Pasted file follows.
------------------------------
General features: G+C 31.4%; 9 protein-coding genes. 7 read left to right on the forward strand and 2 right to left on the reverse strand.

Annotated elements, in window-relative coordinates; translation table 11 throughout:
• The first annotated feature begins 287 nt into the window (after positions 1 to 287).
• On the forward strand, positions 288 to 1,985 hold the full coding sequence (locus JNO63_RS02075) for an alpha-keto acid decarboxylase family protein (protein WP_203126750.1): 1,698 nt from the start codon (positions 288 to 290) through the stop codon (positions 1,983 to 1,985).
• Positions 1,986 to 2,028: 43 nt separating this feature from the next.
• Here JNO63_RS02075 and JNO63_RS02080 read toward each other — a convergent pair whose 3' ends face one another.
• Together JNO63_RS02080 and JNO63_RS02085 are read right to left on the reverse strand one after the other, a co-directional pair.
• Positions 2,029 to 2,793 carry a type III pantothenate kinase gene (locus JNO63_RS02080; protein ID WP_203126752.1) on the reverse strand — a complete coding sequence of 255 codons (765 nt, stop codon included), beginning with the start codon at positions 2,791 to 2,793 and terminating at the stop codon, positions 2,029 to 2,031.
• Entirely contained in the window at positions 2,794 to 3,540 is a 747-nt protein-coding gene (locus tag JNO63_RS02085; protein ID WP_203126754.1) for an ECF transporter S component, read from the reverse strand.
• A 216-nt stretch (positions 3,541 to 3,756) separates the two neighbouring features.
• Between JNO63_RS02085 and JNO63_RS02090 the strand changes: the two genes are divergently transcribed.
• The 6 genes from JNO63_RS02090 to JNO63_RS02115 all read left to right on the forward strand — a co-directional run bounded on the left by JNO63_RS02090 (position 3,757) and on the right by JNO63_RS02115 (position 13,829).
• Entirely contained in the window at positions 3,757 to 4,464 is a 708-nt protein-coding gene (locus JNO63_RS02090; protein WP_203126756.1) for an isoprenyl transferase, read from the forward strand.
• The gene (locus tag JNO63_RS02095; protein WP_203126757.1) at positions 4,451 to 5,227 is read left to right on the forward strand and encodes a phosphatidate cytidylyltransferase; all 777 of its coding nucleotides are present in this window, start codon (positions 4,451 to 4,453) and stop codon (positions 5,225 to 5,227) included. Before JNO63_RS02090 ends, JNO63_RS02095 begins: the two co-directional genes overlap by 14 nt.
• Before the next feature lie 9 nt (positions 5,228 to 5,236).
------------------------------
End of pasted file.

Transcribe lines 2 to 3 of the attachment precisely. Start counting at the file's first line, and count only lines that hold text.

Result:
Annotated elements, in window-relative coordinates; translation table 11 throughout:
• The first annotated feature begins 287 nt into the window (after positions 1 to 287).